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Some Thoughts on India’s Performance in the Recently Concluded Commonwealth Games 2022

The Commonwealth Games, is a 4-yearly international multi-sport event among athletes from the erstwhile colonies of the old British empire. The list includes countries like India, Canada, Australia, Zimbabwe and internal colonies of Great Britain like Scotland and Wales. The latter two participate as separate entities, and not as part of United Kingdom of Great Britain and Northern Ireland.

Although no longer a colony of Britain, at least politically, India actively participates in every edition of the Commonwealth Games. The recently concluded 2022 Commonwealth Games at Birmingham, England from 28 July to 8 August 2022, was India’s 18th appearance. In terms of medal count, India ranked at 4th, a praiseworthy performance given the many challenges faced.

Source: Birmingham Organising Committee for the 2022 Commonwealth Games[1]

In the 2018 edition of the games, India had won 66 medals, with 16 medals from shooting including 7 gold medals. However, the Commonwealth Games Federation decided to drop archery and shooting from the 2022 edition[2], and this was a cause of great concern for the Indian contingent at the beginning of the tournament. Despite these challenges India managed to win 61 medals, almost same as 2018 edition and ended the games as the best nation in badminton, table tennis, wrestling and weightlifting, a commendable performance indeed.

The individual players are of course to be lauded for their sterling performance, but as a nation we must ask, if perhaps we could not have done better. When I say better, I mean much better. There is always scope to improve, and we will take a look at what India’s performance means on a relative basis. Things became clearer when we scale our performance with respect to some fixed parameter; we also ensure that we are comparing oranges with oranges and not apples to mangoes.

First, we scale, the number of medals in terms of area of the nation/ entity. Canada and Australia are larger than India in terms of land-mass, whereas the others are much smaller. As the table below shows, India has a rank of 9 in this scheme whereas England, Wales and Scotland are ranked as 1, 2 and 3 respectively. In terms of absolute medal count, Britain (England, Wales and Scotland) outright beats everyone else. With 255 medals in total, they would again have been ranked first if they had participated as one entity. Only Canada is worse off than India, with 10 medals per million square kilometer.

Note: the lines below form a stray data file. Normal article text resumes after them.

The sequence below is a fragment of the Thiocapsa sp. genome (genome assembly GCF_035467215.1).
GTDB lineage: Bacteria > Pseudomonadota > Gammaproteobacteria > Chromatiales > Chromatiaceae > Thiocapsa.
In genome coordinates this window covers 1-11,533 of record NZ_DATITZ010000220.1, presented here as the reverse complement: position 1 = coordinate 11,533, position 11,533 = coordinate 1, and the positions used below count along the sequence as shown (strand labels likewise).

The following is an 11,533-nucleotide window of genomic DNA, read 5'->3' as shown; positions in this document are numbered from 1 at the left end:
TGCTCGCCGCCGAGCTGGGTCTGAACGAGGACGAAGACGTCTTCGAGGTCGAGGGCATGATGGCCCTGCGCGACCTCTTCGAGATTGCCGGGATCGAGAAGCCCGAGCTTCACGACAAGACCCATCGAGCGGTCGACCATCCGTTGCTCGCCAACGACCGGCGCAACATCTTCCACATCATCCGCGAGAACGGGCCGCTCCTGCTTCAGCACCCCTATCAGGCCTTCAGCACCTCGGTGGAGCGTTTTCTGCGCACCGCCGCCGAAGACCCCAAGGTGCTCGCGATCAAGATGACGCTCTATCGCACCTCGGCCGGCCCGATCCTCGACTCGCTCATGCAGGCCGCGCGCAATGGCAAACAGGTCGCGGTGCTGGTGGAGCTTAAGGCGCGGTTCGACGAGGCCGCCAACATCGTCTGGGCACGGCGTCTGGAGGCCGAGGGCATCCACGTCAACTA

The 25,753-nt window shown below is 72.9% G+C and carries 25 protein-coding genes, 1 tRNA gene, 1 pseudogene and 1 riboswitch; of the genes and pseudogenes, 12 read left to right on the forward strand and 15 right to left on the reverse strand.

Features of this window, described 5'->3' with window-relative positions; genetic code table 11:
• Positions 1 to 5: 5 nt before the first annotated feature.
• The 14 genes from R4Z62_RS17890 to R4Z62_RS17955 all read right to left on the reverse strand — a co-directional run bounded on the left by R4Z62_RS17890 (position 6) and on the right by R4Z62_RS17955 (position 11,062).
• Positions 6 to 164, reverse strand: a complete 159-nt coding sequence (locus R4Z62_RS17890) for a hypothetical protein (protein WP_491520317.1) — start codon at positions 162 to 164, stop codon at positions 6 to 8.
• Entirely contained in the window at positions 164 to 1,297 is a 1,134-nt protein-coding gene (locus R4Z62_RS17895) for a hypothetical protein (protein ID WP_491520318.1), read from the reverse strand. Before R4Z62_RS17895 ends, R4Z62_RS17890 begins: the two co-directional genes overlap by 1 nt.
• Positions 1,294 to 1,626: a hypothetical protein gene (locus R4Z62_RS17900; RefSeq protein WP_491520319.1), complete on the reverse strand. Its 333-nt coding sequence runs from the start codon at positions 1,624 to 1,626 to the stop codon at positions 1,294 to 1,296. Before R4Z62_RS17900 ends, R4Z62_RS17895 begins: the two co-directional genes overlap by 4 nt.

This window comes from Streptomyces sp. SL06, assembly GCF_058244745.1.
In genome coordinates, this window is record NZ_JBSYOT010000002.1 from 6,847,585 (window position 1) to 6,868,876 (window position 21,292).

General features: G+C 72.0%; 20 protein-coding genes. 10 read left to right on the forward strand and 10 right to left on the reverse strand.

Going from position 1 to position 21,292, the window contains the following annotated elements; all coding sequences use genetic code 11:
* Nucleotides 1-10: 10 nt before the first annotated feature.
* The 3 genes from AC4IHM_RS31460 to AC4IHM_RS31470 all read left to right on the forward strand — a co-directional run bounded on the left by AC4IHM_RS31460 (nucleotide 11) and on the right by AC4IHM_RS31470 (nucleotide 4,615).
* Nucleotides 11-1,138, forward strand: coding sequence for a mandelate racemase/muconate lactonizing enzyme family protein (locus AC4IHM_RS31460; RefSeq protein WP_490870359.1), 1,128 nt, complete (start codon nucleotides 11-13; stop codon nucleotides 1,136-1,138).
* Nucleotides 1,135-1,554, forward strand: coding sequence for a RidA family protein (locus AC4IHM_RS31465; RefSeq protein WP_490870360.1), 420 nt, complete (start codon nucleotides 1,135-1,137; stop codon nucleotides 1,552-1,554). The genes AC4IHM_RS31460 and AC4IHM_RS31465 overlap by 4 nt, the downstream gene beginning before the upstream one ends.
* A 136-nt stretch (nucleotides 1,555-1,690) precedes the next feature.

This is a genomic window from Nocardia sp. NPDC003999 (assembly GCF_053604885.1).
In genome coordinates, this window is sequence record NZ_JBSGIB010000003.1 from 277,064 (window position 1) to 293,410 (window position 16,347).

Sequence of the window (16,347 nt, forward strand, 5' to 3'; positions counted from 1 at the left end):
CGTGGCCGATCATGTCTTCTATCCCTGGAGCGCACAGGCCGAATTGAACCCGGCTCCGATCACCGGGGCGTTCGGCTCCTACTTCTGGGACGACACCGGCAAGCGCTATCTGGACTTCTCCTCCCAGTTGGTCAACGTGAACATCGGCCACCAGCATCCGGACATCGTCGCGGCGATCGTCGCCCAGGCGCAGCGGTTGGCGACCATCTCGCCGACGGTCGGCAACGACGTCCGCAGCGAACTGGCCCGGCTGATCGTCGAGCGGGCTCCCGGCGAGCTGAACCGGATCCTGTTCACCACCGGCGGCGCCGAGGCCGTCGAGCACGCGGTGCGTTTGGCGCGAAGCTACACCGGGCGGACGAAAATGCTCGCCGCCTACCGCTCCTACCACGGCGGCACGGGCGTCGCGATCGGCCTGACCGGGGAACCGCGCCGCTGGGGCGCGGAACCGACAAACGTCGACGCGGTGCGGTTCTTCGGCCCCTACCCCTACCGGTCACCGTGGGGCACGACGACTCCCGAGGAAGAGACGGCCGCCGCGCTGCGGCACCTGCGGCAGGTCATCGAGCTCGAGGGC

When scaled with respect to population (million), India has the lowest rank of 10. The British counties are still among the top 5. Tiny counties like Scotland and Wales have outperformed India on a per-capita basis. To put things in perspective, India has won 0.04 medals for every 10-lakh people, whereas Scotland and Wales have performed 200 times better than India, by winning 9 medals for very 10-lakh people. This is definitely something to ponder upon.

In other words, India as a nation is at the bottom of the list, both in terms of population and area. Given India’s huge population and land-mass, India has the potential to produce 100 the current number of world-class athletes, create massive top-notch sports infrastructure and win at least 4 to 5 times more medals going forward.

Excuses like exclusion of shooting from the list of events[3], or India’s non-expertise in 3×3 basketball, beach volleyball, netball and rugby sevens are not acceptable. We have done well, but we cannot rest on our laurels.

The final message is that, while it is true that we have improved massively in the last few decades and that sports corruption has come down, in order to be world class and a real vishvaguru, we need to produce a much higher number of good athletes, at least ten times more, and do way better than our current performance. Here is hoping that in CWG 2026, India gets at least 100 medals!


[1] “Medals.” Birmingham 2022. Retrieved on August 12, 2022 (

[2] “Birmingham 2022 proposes three new sports to Commonwealth Games schedule.” The Commonwealth Games Federation. Retrieved on August 12, 2022 (

[3] “Commonwealth Games 2022: How absence of shooting affects India’s medal tally in Birmingham.” The Hindu. Retrieved on August 12, 2022 (

Subhodeep Mukhopadhyay
Subhodeep Mukhopadhyay

Subhodeep Mukhopadhyay is a civilization studies researcher with a background in journalism and data science. His writings on culture, philosophy and economics have appeared in various newspapers, online platforms and academic journals. He has authored two monographs titled “The Complete Hindu’s Guide to Islam” and “Ashoka the Ungreat“, and is a recipient of the Foundation for Indian Civilization Studies award for 2017.

2 thoughts on “Some Thoughts on India’s Performance in the Recently Concluded Commonwealth Games 2022”

  1. The real question is should India remain as a part of the Commonwealth. If we are truly serious about decolonizing, then this step is a no brainer.

    1. Subhodeep Mukhopadhyay

      Agreed – that is a larger issue. But if we are staying, and treat CWG as a merely platform to showcase our skills among a smaller subset of nations (as compared to Asian Games/ Olympics), then we ought to get 150-200 medals. Staying as part of CWG. and winning 60 medals as a nation is shameful. I repeat, my heartiest respect to the individual players who have won medal against all odds including governmental apathy, and a system which does not support sports.

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